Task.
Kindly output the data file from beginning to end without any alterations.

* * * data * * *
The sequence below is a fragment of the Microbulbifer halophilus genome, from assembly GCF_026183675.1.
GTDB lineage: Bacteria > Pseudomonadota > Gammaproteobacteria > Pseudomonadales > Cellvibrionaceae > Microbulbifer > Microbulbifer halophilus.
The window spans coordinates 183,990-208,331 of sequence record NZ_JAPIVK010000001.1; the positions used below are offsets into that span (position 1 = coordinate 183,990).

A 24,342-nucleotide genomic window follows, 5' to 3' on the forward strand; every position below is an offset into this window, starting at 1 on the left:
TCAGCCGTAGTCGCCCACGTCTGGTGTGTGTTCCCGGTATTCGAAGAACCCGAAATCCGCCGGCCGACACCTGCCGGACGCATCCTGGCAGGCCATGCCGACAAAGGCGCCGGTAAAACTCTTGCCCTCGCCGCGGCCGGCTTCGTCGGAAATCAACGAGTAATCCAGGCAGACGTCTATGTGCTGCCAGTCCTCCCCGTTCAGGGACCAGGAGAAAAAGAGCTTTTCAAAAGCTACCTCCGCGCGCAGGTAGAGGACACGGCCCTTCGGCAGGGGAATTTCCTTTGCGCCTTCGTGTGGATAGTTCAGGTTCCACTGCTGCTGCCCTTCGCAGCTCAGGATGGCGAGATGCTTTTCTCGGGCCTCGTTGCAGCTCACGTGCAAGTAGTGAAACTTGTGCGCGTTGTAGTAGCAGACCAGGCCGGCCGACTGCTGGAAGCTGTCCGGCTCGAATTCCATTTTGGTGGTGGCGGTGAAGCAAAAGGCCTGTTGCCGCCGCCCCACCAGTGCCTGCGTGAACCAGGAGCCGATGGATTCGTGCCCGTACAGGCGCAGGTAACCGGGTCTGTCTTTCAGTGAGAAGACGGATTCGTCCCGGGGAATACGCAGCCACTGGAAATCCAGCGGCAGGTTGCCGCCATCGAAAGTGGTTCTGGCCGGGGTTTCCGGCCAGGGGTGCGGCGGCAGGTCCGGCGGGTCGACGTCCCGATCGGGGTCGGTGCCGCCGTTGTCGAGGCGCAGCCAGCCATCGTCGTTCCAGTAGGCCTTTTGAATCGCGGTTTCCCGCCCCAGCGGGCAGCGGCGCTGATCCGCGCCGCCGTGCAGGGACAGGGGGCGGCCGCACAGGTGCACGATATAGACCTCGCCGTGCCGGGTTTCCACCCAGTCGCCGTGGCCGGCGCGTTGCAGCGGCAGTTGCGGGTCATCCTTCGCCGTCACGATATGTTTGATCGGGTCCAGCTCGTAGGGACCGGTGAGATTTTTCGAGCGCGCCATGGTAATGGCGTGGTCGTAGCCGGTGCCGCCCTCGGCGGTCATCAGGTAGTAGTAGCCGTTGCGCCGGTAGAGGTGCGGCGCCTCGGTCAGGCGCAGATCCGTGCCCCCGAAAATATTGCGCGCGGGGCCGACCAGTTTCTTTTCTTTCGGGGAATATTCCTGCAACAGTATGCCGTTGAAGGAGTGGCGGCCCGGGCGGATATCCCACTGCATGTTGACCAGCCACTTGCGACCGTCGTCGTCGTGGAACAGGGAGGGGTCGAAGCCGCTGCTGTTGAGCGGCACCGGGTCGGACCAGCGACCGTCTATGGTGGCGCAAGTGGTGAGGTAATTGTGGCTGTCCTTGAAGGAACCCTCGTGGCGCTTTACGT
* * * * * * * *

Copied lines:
The sequence below is a fragment of the Microbulbifer halophilus genome, from assembly GCF_026183675.1.
GTDB lineage: Bacteria > Pseudomonadota > Gammaproteobacteria > Pseudomonadales > Cellvibrionaceae > Microbulbifer > Microbulbifer halophilus.
The window spans coordinates 183,990-208,331 of sequence record NZ_JAPIVK010000001.1; the positions used below are offsets into that span (position 1 = coordinate 183,990).

A 24,342-nucleotide genomic window follows, 5' to 3' on the forward strand; every position below is an offset into this window, starting at 1 on the left:
TCAGCCGTAGTCGCCCACGTCTGGTGTGTGTTCCCGGTATTCGAAGAACCCGAAATCCGCCGGCCGACACCTGCCGGACGCATCCTGGCAGGCCATGCCGACAAAGGCGCCGGTAAAACTCTTGCCCTCGCCGCGGCCGGCTTCGTCGGAAATCAACGAGTAATCCAGGCAGACGTCTATGTGCTGCCAGTCCTCCCCGTTCAGGGACCAGGAGAAAAAGAGCTTTTCAAAAGCTACCTCCGCGCGCAGGTAGAGGACACGGCCCTTCGGCAGGGGAATTTCCTTTGCGCCTTCGTGTGGATAGTTCAGGTTCCACTGCTGCTGCCCTTCGCAGCTCAGGATGGCGAGATGCTTTTCTCGGGCCTCGTTGCAGCTCACGTGCAAGTAGTGAAACTTGTGCGCGTTGTAGTAGCAGACCAGGCCGGCCGACTGCTGGAAGCTGTCCGGCTCGAATTCCATTTTGGTGGTGGCGGTGAAGCAAAAGGCCTGTTGCCGCCGCCCCACCAGTGCCTGCGTGAACCAGGAGCCGATGGATTCGTGCCCGTACAGGCGCAGGTAACCGGGTCTGTCTTTCAGTGAGAAGACGGATTCGTCCCGGGGAATACGCAGCCACTGGAAATCCAGCGGCAGGTTGCCGCCATCGAAAGTGGTTCTGGCCGGGGTTTCCGGCCAGGGGTGCGGCGGCAGGTCCGGCGGGTCGACGTCCCGATCGGGGTCGGTGCCGCCGTTGTCGAGGCGCAGCCAGCCATCGTCGTTCCAGTAGGCCTTTTGAATCGCGGTTTCCCGCCCCAGCGGGCAGCGGCGCTGATCCGCGCCGCCGTGCAGGGACAGGGGGCGGCCGCACAGGTGCACGATATAGACCTCGCCGTGCCGGGTTTCCACCCAGTCGCCGTGGCCGGCGCGTTGCAGCGGCAGTTGCGGGTCATCCTTCGCCGTCACGATATGTTTGATCGGGTCCAGCTCGTAGGGACCGGTGAGATTTTTCGAGCGCGCCATGGTAATGGCGTGGTCGTAGCCGGTGCCGCCCTCGGCGGTCATCAGGTAGTAGTAGCCGTTGCGCCGGTAGAGGTGCGGCGCCTCGGTCAGGCGCAGATCCGTGCCCCCGAAAATATTGCGCGCGGGGCCGACCAGTTTCTTTTCTTTCGGGGAATATTCCTGCAACAGTATGCCGTTGAAGGAGTGGCGGCCCGGGCGGATATCCCACTGCATGTTGACCAGCCACTTGCGACCGTCGTCGTCGTGGAACAGGGAGGGGTCGAAGCCGCTGCTGTTGAGCGGCACCGGGTCGGACCAGCGACCGTCTATGGTGGCGCAAGTGGTGAGGTAATTGTGGCTGTCCTTGAAGGAACCCTCGTGGCGCTTTACGT